Employees say work/life balance has improved under Nadella, the CEO. Nadella has talked a lot about work/life balance publicly, suggesting people should use the word “harmony” instead of “balance.” What he means by this is having passion and meaning for what he’s working on, which prevents burnout.
Despite this, some Microsoft employees say they feel burned out working for a large tech company that expects you to perform and work hard. Employees gave the company a C+ in work/life balance on Comparably, as 30% of employees said they work at least 10 hours per day.
In various company reviews, other employees describe some negatives as the high amount of office politics, navigating the bureaucracy of working at such a big company, and the possibility of career stagnation.
Every company has organizational politics, but some employees said on Glassdoor it can be particularly bad at Microsoft. One reviewer wrote there’s a “fair amount of political infighting,” and another reviewer said, “your career can excel a lot more if you align with the right manager” and drink the company Kool-Aid.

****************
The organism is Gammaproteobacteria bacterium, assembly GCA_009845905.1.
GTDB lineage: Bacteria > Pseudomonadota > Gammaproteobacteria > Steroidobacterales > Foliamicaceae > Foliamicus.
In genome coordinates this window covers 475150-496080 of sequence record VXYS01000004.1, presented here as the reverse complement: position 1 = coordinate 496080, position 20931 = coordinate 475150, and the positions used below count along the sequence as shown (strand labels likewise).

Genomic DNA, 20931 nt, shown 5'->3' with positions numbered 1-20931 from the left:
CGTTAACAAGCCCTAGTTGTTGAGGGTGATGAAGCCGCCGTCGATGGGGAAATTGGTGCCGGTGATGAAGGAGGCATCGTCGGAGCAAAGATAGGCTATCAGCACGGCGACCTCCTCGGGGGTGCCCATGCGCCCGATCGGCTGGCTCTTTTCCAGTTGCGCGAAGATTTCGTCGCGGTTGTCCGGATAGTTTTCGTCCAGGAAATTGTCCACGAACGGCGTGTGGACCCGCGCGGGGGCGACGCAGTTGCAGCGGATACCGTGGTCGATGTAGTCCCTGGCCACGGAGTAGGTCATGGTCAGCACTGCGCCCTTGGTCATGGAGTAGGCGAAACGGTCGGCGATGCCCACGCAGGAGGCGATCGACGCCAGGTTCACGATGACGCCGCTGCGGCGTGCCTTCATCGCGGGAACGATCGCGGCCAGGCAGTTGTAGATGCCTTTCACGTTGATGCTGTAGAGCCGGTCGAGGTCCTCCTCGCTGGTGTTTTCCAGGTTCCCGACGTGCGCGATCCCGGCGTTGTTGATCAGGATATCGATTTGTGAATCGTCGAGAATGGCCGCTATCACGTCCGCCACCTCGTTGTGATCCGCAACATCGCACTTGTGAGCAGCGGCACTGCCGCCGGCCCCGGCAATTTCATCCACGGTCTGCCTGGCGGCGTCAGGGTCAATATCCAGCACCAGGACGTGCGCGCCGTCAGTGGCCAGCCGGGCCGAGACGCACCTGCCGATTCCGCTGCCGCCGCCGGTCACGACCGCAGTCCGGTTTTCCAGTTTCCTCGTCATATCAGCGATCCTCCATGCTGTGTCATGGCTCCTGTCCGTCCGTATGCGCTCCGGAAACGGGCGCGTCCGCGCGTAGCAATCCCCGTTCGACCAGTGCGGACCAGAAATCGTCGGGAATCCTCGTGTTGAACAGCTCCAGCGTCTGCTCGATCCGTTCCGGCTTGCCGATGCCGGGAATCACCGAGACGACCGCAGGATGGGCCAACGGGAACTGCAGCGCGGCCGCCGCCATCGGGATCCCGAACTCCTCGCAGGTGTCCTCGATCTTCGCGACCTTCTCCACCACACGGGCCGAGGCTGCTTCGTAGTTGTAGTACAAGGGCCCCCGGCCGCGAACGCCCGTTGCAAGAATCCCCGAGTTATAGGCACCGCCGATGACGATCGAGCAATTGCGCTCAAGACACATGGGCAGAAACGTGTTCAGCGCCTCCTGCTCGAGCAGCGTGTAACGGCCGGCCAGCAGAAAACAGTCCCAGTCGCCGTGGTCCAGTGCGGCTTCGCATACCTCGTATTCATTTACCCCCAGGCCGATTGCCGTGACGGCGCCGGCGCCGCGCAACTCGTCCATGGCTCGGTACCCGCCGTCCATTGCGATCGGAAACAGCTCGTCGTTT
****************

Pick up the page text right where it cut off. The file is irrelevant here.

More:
Microsoft provides many opportunities to work on exciting projects, but employees say the competition from co-workers is very stiff. Some employees on Glassdoor say it’s easy for your career to stagnate at the company by getting stuck on projects that don’t have high visibility.
Getting a Job at Microsoft
While hiring may have slowed down recently at Microsoft, that doesn’t mean you should shy away from applying there. The Big Five tech companies like Amazon, Google, and Microsoft are all currently fighting for the most talented workers worldwide, and the pandemic hasn’t changed it that much.
Every year, Microsoft hires between 15,000 to 20,000 workers externally, and it hires and promotes about the same amount internally, according to CNBC. The company receives millions of applications per year and not just for tech positions. You can also apply for HR, finance, and research jobs at Microsoft.